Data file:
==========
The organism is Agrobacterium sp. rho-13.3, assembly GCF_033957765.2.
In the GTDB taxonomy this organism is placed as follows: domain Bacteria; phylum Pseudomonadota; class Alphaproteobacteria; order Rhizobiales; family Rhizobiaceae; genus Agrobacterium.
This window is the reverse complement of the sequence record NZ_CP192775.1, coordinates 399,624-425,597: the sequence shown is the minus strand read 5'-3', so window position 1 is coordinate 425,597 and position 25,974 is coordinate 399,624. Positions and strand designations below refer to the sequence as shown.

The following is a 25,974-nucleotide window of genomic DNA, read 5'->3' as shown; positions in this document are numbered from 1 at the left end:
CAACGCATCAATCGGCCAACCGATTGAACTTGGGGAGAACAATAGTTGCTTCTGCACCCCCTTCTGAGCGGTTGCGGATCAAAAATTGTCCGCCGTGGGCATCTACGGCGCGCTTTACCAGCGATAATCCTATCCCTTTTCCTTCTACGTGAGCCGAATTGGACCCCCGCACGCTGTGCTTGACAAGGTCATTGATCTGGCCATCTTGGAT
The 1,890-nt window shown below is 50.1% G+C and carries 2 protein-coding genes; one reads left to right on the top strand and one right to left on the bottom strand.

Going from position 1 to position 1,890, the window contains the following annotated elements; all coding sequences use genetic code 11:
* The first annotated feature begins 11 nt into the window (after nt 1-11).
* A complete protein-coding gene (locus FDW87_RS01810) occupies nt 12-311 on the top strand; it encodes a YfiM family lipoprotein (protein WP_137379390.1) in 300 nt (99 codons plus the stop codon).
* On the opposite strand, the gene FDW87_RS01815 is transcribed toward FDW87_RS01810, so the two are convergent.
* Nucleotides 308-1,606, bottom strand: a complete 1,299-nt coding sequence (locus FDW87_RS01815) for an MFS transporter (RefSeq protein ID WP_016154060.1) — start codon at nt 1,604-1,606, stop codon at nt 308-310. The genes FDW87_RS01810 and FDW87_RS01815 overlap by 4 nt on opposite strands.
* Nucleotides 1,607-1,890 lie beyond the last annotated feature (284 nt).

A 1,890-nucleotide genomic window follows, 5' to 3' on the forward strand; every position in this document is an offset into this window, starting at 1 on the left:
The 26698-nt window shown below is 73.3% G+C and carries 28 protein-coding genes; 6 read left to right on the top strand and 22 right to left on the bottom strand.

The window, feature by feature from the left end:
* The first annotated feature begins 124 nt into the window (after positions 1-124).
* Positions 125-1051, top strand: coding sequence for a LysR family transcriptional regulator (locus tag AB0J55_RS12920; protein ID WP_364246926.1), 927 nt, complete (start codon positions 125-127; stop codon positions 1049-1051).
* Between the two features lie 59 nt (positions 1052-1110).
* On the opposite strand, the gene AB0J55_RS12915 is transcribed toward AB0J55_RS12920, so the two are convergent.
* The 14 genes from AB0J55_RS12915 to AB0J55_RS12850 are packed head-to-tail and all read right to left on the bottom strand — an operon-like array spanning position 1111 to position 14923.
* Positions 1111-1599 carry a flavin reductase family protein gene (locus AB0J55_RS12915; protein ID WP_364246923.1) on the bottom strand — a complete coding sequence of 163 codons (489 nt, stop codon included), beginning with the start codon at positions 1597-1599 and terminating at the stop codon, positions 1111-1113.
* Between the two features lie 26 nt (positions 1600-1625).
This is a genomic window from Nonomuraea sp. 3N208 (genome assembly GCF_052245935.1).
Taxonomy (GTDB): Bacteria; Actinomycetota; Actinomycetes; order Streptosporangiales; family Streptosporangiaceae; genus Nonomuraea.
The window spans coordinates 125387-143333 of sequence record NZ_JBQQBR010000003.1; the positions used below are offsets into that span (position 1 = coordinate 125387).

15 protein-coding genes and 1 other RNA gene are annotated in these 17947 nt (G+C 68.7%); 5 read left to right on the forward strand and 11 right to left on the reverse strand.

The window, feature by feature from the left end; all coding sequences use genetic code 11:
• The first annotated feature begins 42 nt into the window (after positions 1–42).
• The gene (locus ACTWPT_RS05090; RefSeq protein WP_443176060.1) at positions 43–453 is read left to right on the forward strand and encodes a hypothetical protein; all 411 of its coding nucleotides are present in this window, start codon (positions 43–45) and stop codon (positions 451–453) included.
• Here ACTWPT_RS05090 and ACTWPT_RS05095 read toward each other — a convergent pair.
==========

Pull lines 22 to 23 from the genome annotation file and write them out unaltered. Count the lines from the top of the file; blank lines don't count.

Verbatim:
* Between the two features lie 26 nt (positions 1600-1625).
This is a genomic window from Nonomuraea sp. 3N208 (genome assembly GCF_052245935.1).